Amber Rudd quits as Home Secretary, but who will become the next Women and Equalities minister?
Submitting her resignation letter to Prime Minister Theresa May on Sunday evening, Rudd stated that she had not been aware of a 10 percent deportation target increase which has seen several Windrush migrants from Commonwealth countries declared illegal immigrants by the Home Office.
“I should have been aware of this, and I take full responsibility that I was not,” she wrote in the letter.
Rudd’s decision will also directly affect the LGBT+ community, as her resignation makes her the third cabinet minister to leave the equalities chief role in the past two years.
Rudd, who took over the minister for women and equalities role in January, has been responsible for policy on women, policy on sexual orientation and transgender equality and cross-government equality strategy and legislation.
Although plans to update the Gender Recognition Act fell under her remit, the review seems to have taken a standstill in recent months.
Rudd’s predecessor Justine Greening introduced plans to “demedicalise” and shorten the process for trans people to legally change their gender in July 2017.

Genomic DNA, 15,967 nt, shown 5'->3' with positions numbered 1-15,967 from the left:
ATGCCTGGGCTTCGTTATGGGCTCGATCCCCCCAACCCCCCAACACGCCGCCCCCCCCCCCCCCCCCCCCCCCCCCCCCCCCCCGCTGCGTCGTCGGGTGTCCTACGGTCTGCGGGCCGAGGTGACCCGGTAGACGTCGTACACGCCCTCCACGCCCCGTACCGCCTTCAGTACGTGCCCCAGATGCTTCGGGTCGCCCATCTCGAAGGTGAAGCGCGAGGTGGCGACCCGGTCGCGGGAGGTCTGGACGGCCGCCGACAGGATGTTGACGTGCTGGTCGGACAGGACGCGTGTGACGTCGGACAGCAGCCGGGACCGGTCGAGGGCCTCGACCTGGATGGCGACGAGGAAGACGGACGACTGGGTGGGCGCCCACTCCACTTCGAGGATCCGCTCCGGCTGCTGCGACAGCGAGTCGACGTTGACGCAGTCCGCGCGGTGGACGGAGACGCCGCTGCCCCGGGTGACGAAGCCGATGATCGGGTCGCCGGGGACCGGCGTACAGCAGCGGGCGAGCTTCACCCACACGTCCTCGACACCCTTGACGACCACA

Theresa May showed her support for the reform in the opening speech of the PinkNews Awards in 2017, declaring that “being trans is not an illness and it should not be treated as such.”
Rudd has also been responsible for the implementation of an LGBT+ inclusive sex education, which Education Secretary Damian Hinds has shelved amid pressure from faith groups.
Former equalities minister Greening urged the government to continue with plans to make sex education in schools LGBT+ inclusive after she was sacked in January.
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Labour leader Jeremy Corbyn has also called for the government to review sex education in schools as it was last updated in 2000.
Rudd was due to speak at PinkNews’ Westminster summer reception about LGBT+ equality, and recently penned a piece for PinkNews to rally for LGBT+ inclusivity in the Commonwealth.
Rudd also announced that the UK government will fund a £5.6 million programme to assist Commonwealth countries in reforming LGBT+ law.
“We must continue to work together across different countries, communities, ethnicities, faith and political affiliations to achieve a common goal; equality for all people, regardless of sexual orientation and gender identity,” wrote Rudd in the op-ed.